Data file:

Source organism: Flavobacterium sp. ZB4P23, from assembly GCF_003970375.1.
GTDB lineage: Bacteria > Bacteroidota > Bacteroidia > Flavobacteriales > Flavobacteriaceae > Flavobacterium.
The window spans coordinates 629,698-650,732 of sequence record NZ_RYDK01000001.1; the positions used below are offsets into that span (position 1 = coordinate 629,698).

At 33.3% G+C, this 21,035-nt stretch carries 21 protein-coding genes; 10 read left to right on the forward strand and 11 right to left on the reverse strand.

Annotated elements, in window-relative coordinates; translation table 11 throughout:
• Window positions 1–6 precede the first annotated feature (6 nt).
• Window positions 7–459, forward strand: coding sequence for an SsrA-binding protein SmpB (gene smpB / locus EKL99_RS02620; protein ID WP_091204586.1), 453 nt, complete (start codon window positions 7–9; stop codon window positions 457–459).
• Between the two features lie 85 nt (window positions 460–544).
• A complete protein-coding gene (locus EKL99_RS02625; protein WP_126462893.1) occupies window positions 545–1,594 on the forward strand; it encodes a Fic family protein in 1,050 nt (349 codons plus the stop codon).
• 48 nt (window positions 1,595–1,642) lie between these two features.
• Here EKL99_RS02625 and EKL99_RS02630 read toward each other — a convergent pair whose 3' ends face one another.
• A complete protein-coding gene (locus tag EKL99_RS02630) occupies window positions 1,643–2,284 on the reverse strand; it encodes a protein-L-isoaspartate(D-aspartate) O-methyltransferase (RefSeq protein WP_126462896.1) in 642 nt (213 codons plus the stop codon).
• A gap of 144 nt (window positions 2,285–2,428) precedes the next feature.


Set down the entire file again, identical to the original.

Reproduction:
Source organism: Flavobacterium sp. ZB4P23, from assembly GCF_003970375.1.
GTDB lineage: Bacteria > Bacteroidota > Bacteroidia > Flavobacteriales > Flavobacteriaceae > Flavobacterium.
The window spans coordinates 629,698-650,732 of sequence record NZ_RYDK01000001.1; the positions used below are offsets into that span (position 1 = coordinate 629,698).

At 33.3% G+C, this 21,035-nt stretch carries 21 protein-coding genes; 10 read left to right on the forward strand and 11 right to left on the reverse strand.

Annotated elements, in window-relative coordinates; translation table 11 throughout:
• Window positions 1–6 precede the first annotated feature (6 nt).
• Window positions 7–459, forward strand: coding sequence for an SsrA-binding protein SmpB (gene smpB / locus EKL99_RS02620; protein ID WP_091204586.1), 453 nt, complete (start codon window positions 7–9; stop codon window positions 457–459).
• Between the two features lie 85 nt (window positions 460–544).
• A complete protein-coding gene (locus EKL99_RS02625; protein WP_126462893.1) occupies window positions 545–1,594 on the forward strand; it encodes a Fic family protein in 1,050 nt (349 codons plus the stop codon).
• 48 nt (window positions 1,595–1,642) lie between these two features.
• Here EKL99_RS02625 and EKL99_RS02630 read toward each other — a convergent pair whose 3' ends face one another.
• A complete protein-coding gene (locus tag EKL99_RS02630) occupies window positions 1,643–2,284 on the reverse strand; it encodes a protein-L-isoaspartate(D-aspartate) O-methyltransferase (RefSeq protein WP_126462896.1) in 642 nt (213 codons plus the stop codon).
• A gap of 144 nt (window positions 2,285–2,428) precedes the next feature.